U.S. Fish & Wildlife Service
Wildlife & Sport Fish Restoration Program

Hunter Education - Overview

The Hunter Education Program provides grant funds to the states and insular areas fish and wildlife agencies for projects to provide instruction in firearm operations and safety, wildlife management, nature conservation, ethics, game laws, outdoor survival and wilderness first aid. Funds may also be used for the development and operations of archery and shooting range facilities.

The goal is to teach students to be safe, responsible, conservation-minded hunters. Most States require completion of a hunter education course prior to purchasing a hunting license.

The Hunter Education Program is part of the Wildlife Restoration Program. Spending for the Hunter Education Program is authorized in the Wildlife Restoration Act.

Learn more about Wildlife Restoration Program accomplishments.

Source of Funds
States and insular areas are apportioned funds for Hunter Education - Section 4 (c) (traditional funds) and Hunter Education - Section 10 (enhanced funds). Each state receives an annual apportionment for Section 4 (c) and Section 10 funds based their population compared to the total U. S. population with no state receiving more than 3 percent or less than 1 percent. Insular areas receive 1/6 of 1 percent.

Revenues from manufacturers' excise taxes collected on pistols, revolvers, bows, arrows, archer accessories and arms and ammunition are deposited to the Wildlife Restoration Account. 1/2 of the excise taxes collected on pistols, revolvers, bows, arrows and archer accessories are used to fund Section 4 (c). After funding Section 4 (c), $8 million is deducted from the Wildlife Restoration Account to fund Section 10.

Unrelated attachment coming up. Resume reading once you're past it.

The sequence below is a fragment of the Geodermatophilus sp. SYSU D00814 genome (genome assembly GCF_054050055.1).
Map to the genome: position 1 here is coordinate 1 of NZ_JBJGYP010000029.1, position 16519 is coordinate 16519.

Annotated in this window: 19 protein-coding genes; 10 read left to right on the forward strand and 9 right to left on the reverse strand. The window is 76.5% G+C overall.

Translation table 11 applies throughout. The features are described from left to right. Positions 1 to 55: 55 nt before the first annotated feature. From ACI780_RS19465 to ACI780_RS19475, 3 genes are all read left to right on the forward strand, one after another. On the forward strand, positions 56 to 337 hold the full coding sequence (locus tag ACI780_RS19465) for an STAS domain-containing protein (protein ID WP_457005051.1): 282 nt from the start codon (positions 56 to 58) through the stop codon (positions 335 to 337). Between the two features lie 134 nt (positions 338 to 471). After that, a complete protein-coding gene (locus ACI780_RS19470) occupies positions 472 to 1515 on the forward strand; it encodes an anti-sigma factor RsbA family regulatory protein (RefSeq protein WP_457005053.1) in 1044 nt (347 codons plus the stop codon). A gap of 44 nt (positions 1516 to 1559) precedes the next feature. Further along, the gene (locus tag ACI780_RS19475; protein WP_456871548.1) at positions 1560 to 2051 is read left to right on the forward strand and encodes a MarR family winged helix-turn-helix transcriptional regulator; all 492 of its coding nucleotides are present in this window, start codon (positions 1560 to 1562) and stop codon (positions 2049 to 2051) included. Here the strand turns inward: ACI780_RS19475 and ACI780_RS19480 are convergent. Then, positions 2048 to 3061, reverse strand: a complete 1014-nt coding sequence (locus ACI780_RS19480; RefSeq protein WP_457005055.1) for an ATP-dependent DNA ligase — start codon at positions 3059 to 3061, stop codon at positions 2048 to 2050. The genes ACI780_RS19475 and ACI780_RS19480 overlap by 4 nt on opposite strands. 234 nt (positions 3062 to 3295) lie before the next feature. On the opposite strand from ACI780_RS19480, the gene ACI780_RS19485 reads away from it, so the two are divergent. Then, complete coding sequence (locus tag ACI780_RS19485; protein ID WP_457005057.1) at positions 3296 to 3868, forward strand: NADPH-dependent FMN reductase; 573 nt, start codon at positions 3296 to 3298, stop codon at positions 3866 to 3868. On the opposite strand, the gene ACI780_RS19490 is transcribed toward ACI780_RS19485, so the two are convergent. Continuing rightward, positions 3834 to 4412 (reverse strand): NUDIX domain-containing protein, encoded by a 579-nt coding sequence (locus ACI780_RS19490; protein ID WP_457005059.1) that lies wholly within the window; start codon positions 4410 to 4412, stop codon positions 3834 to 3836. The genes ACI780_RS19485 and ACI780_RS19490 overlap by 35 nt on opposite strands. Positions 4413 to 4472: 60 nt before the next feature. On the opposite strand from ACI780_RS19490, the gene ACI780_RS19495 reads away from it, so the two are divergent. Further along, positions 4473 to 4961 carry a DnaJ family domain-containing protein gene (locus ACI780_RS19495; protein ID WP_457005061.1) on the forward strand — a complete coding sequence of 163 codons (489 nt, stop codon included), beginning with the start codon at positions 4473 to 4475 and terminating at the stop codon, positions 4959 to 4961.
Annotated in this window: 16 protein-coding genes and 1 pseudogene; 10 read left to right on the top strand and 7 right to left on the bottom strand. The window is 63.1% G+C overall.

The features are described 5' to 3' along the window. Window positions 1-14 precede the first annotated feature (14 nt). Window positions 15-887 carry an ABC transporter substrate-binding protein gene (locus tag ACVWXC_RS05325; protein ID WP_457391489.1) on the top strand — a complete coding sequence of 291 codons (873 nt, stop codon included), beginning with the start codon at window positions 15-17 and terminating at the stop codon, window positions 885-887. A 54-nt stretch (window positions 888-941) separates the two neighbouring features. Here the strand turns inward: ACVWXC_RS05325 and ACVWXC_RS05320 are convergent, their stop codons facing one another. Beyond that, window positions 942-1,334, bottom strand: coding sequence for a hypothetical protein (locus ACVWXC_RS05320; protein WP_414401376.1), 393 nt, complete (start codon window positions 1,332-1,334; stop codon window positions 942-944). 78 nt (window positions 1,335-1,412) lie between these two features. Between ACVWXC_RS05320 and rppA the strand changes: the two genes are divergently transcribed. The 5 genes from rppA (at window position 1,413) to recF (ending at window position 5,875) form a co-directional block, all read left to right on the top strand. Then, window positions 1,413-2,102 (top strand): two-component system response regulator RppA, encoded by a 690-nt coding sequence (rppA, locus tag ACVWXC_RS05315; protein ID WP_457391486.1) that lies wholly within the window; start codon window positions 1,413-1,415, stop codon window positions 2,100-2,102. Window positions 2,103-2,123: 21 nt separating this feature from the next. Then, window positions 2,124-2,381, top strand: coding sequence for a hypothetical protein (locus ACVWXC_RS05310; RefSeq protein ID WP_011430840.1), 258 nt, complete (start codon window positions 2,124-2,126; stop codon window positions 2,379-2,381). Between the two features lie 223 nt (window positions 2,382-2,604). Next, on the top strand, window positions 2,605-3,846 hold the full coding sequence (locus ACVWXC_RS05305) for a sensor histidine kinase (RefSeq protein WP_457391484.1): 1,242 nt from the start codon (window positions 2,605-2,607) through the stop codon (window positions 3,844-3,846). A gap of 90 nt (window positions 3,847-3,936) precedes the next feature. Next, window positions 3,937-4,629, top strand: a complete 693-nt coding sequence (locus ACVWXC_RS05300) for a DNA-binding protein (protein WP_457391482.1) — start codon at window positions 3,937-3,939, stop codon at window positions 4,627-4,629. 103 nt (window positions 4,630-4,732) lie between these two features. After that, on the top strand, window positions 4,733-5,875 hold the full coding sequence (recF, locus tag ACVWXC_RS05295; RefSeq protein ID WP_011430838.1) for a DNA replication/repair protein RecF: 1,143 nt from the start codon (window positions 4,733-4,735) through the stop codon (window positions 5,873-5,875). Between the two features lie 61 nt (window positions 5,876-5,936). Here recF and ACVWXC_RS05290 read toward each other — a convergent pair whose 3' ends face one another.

The funds remaining in the Wildlife Restoration Account fund WSFR administration, the Multistate Conservation Grant Program and the Wildlife Restoration Program.

Section 4 (c) funds may be used for hunter education projects or wildlife restoration projects. If all Section 4 (c) funds apportioned in a fiscal year are obligated for hunter education projects, the Section 10 funds apportioned in the same fiscal year may be used for either hunter education or wildlife restoration projects. However, if all Section 4 (c) funds apportioned in the fiscal year are not obligated for hunter education projects, Section 10 funds must be used for hunter education.

States and the U.S. Insular Areas fish & wildlife agencies may apply for grants by contacting the specific WSFR Office or apply online at grants.gov.

Grant funds are disbursed to states for approved grants up to 75% of the project costs and insular areas up to 100% of the project costs.